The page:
Jeff Probst on the Evolution of “Survivor” and the Show’s Enduring Appeal

If you take a bunch of strangers, put them on a remote island with nothing but the clothes on their backs, and make them coexist while voting someone out every episode, all in pursuit of $1 million, it doesn’t really matter what type of people you’re putting onscreen. There’s definitely certain archetypes that the fans like, though. In recent years, there’s been a clamoring for more hot-and-steamy romance, and Probst tells me that there is a couple on the upcoming season, though they never cast with matchmaking in mind. The other beauty of the show—especially, and critically, in this current moment—is that there are no writers.

“I’m not putting on a show, which is why there’s no writers, and there never have been,” Probst expresses. “I don’t need anyone to write for me. I just watch and react in real time. You might not like the way I talk or how I comment during a challenge. But I hope that when you watch me, you do believe that I’m authentic, because it is me.” Obviously, with a show of this nature, Probst is always being asked what’s real and what’s staged. In his words, “It’s the most real experience you can have. Ask any player. There is zero help, never ever.”

That means zero, including all of one’s normal bathroom needs. “The smell is real. It’s kind of a combination of a campfire and a gym locker that hasn’t been opened in a decade,” he says. “It’s a very unique, rank smell.” The bamboo toothpick has become a common invention to stave off dental issues, and in lieu of toilets, well, just look around. “The aqua dump is very popular,” Probst says. “They have areas and code names for it. Their bathroom is whatever they can figure out in the jungle. It’s typically digging a hole or something like that. One of the things my mom used to always ask me was, You’re telling me they don’t get cleaned up before Tribal [Council]? They look really good! I’d say, ‘Mom, that’s just firelight. It’s flattering!’”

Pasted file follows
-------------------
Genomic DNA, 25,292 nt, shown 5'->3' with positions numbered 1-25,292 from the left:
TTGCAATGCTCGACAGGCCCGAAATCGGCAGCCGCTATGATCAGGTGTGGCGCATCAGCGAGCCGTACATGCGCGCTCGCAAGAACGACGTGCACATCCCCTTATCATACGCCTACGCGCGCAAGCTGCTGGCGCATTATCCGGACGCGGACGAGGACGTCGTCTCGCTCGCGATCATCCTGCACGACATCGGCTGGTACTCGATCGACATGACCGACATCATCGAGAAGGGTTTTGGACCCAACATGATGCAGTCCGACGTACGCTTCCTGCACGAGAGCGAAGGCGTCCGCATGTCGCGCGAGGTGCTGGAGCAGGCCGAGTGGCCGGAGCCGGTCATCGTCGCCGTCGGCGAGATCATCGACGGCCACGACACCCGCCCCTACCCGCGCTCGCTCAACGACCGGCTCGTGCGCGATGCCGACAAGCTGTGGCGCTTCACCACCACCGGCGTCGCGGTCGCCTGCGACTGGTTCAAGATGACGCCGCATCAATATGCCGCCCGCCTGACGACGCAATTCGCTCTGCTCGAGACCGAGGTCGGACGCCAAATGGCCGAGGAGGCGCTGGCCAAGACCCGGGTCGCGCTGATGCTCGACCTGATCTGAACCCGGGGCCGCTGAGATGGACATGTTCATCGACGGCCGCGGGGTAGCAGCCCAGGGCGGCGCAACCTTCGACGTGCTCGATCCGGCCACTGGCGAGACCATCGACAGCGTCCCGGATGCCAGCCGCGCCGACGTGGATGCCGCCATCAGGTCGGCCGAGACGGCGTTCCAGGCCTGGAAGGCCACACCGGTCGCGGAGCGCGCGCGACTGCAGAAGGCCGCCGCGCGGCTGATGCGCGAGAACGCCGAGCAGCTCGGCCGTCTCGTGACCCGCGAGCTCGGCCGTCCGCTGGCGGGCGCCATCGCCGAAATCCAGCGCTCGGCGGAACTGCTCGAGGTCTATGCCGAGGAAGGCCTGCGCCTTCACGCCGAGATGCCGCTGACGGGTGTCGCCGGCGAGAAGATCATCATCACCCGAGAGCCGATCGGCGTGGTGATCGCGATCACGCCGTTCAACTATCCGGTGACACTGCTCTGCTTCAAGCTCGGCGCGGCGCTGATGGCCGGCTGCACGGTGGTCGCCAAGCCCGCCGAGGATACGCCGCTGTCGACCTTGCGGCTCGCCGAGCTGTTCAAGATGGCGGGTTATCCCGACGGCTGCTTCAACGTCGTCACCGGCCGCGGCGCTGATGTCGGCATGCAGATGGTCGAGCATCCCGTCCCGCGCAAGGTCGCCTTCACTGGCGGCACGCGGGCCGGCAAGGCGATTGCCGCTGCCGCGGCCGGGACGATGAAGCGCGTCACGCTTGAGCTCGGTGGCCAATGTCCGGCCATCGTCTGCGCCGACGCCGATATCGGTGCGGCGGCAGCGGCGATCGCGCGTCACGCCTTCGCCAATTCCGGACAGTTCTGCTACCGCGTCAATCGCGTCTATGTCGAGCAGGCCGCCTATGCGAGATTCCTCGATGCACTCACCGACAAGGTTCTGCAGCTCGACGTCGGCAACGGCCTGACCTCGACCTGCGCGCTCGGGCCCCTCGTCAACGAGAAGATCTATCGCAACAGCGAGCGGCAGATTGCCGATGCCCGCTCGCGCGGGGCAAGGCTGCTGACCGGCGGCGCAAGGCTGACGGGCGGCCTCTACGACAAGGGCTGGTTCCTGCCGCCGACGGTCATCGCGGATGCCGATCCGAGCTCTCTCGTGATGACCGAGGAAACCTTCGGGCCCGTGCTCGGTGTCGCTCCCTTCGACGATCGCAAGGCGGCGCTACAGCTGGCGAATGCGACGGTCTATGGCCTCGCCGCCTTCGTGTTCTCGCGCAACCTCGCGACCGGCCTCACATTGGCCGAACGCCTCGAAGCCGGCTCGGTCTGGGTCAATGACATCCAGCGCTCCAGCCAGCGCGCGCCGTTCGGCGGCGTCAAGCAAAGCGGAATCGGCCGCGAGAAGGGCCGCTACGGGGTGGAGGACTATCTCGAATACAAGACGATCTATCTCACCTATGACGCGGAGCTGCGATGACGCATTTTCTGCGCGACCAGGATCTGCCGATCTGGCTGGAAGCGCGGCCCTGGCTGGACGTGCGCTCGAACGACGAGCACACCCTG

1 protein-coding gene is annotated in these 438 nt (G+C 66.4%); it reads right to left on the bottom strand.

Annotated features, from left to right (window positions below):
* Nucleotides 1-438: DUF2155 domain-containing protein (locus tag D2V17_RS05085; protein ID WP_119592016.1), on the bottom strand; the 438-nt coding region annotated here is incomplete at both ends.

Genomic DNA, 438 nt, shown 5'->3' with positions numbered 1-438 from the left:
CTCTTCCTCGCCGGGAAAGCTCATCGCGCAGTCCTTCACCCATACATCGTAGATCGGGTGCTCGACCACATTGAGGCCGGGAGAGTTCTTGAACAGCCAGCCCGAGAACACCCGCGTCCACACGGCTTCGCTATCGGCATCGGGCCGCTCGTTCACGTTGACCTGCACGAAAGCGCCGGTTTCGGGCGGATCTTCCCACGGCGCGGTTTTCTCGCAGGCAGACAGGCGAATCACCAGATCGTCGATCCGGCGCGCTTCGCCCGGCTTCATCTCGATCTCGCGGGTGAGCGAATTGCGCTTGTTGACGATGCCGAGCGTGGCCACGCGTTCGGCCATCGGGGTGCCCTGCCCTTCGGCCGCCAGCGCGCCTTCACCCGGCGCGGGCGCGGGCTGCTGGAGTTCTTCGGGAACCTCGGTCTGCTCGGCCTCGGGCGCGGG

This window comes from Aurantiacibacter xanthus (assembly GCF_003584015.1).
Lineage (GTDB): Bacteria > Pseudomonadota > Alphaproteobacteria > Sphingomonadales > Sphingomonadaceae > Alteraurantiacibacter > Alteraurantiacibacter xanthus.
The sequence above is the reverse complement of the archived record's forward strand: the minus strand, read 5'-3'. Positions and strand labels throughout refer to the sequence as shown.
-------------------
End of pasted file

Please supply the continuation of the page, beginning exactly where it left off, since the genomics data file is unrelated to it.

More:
Fame, now a comfortable jacket for him, has come slowly for Probst. Unlike, say, movie stars, who can have one big release that changes their life overnight, he’s been operating at a slow simmer since 2000. He still has the luxury of being able to walk around mostly unbothered. He generally takes a backseat to the contestants, the true engine of the show. His only real moments on camera come when the contestants are either getting their asses kicked in a challenge or on the verge of being voted out. His signature line at the end of each episode—the tribe has spoken—has taken on a life of its own, but for the most part, he’s just chilling in tropical locales watching everything unfold like the rest of us.

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